Chick flick fans of a certain age may recall British actress Pauline Collins’ Oscar-nominated performance as Shirley Valentine in the 1989 movie of the same name.  If you’re like me, you sat entranced watching 40something Liverpool housewife Shirley leave the drudgery of her day-to-day existence for a life-altering holiday in Greece, her traveling companion not her inattentive, unappreciative lug of a husband but contest-winning best friend Jane—who promptly abandons Shirley upon arrival. Befriended by an English couple whose xenophobia proves too much to take, Shirley takes off into the night and into arms of a handsome Greek named Costas.


Shirley Valentine fans familiar only with the multi-award-winning film may be surprised to learn that the Willy Russell play on which it is based is actually a one-woman show, and one that earned Collins London’s Olivier Award and Broadway’s Tony.

It is this solo-performance play that Los Angeles and Orange County audiences can now discover at the Laguna Playhouse in a delightful new production, imaginatively and lovingly directed by Andrew Barnicle and featuring a tour-de-force performance by DeeDee Rescher as Shirley.

Shirley Valentine is that rarity, a one-actor show that happens also to be an honest-to-goodness play, and not one of those (auto)biographical solo performances that make up a small but significant chunk of L.A. theater.  Russell’s play is a fictional, linear, multi-character comedy that works despite (or perhaps because of) featuring just one remarkable performer on stage.


It may take a minute or two for audience members to accustom themselves to Rescher’s signature gravely voice or Shirley’s distinctly Liverpudlian accent (savvily and skillfully softened for American ears with the aid of dialect coach Paul Carne), but the very busy episodic TV guest star (and stage vet) soon has us in the palm of her hands as we in the audience become the kitchen wall Shirley tells her secrets to throughout Act One.

As Shirley prepares unseen hubby Joe the British dinner staple “Chips And Eggs” (something Rescher actually does on the set’s functioning stove), we’re treated to bits of Shirley Valentine wisdom: “I think sex is like Sainsbury’s [a British supermarket chain], y’know, overrated. Just a lot of pushin’ an’ shoving’ an’ y’still come out with very little at the end.” Shirley paints vivid pictures of the folk who surround her, including next door neighbor Gillian: “I’m not sayin’ she’s a bragger, but if you’ve been to Paradise, she’s got a season ticket. If you’ve got a headache, she’s got a brain tumor.” And when an offstage tiff with Joe proves the straw that breaks Shirley’s back, she informs her daughter Millandra, “I’m going to Greece for the sex! Sex for breakfast! Sex for dinner! Sex for tea! And sex for supper! Have you never heard of it? It’s called the ‘F’ plan!”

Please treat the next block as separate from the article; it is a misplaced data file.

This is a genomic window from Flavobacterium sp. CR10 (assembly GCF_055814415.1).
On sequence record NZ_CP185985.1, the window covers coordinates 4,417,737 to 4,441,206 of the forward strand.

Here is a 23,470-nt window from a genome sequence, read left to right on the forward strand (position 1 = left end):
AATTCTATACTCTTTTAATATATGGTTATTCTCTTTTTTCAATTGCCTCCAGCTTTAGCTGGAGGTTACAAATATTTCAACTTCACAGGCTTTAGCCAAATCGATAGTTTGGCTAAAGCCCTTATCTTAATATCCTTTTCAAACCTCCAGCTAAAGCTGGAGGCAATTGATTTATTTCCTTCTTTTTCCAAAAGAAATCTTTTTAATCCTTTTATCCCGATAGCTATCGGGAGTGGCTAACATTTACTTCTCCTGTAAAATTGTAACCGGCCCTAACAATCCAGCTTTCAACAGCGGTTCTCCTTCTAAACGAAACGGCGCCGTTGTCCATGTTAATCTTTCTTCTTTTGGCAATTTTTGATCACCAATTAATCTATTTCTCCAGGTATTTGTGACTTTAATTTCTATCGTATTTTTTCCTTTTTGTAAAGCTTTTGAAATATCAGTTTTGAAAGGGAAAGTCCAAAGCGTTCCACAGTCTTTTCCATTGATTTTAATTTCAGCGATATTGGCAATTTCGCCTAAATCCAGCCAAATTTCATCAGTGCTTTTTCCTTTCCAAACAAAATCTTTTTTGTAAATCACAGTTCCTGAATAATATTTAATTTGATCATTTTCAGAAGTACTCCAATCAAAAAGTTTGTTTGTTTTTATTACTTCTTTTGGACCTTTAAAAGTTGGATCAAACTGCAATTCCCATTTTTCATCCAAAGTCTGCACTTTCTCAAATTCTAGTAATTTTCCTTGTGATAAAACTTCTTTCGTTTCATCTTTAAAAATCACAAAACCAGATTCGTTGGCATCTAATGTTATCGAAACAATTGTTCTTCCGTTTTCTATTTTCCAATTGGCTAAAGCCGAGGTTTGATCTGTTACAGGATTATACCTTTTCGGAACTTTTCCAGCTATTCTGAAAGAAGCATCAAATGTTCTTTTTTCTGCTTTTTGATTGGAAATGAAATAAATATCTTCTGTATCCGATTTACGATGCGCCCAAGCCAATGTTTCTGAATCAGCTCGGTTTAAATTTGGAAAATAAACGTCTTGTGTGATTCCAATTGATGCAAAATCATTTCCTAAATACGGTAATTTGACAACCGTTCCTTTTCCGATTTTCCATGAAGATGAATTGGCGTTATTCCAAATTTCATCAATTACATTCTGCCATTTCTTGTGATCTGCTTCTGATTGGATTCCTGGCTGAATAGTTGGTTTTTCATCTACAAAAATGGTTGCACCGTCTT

Since there’s but one actress on stage from start to finish, it’s up to Rescher to create voices for a number of the characters movie fans will recall from the film, with special snaps for snooty Gillian, spoiled daughter Millandra, and (best of all) sexy Greek lothario Costas. Mostly, though it’s Shirley’s own voice, letting us into her heart and soul, and with the superb Rescher front and center, we’re rewarded with abundant laughter and a tear or two thrown in for good measure.

Shirley Valentine The Play looks great, thanks to Bruce Goodrich’s detailed kitchen set in Act One, and a more abstract one in Act Two which lets our imagination fill in the blanks and come up with the Greek paradise of our dreams. Both acts are beautifully lit by Don Guy, who uses his lighting design skills to up the dramatic ante at appropriate moments. Shirley Valentine The Woman looks great too, Goodrich’s costumes (and some hair and makeup tricks) taking her from Act One sedate to Act Two sensational. Sound designer Corinne Carrillo gets high marks, composer Vicky Harris’s “Beyond These Walls” setting the mood to perfection.

Wally Ziegler is casting director, Glenn Powell associate production manager, Joel Veenstra assistant stage manager, Vernon Willet production stage manager, and Jim Prodger Operations director.

I’m generally not a big fan of solo shows, and truth be told, the Laguna Playhouse has a few too many of them in their 2011-2012 season to suit this reviewer’s tastes. Still, every rule has its exceptions, and Shirley Valentine is one of mine. Willy Russell’s words combined with Rescher’s supremely watchable performance make for as satisfying a play as one starring a full troupe of actors. In other words, Shirley Valentine is something quite special indeed.

The Laguna Playhouse, 606 Laguna Canyon Road, Laguna Beach.

–Steven Stanley
October 11, 2011
Photos: Ed Krieger/The Laguna Playhouse

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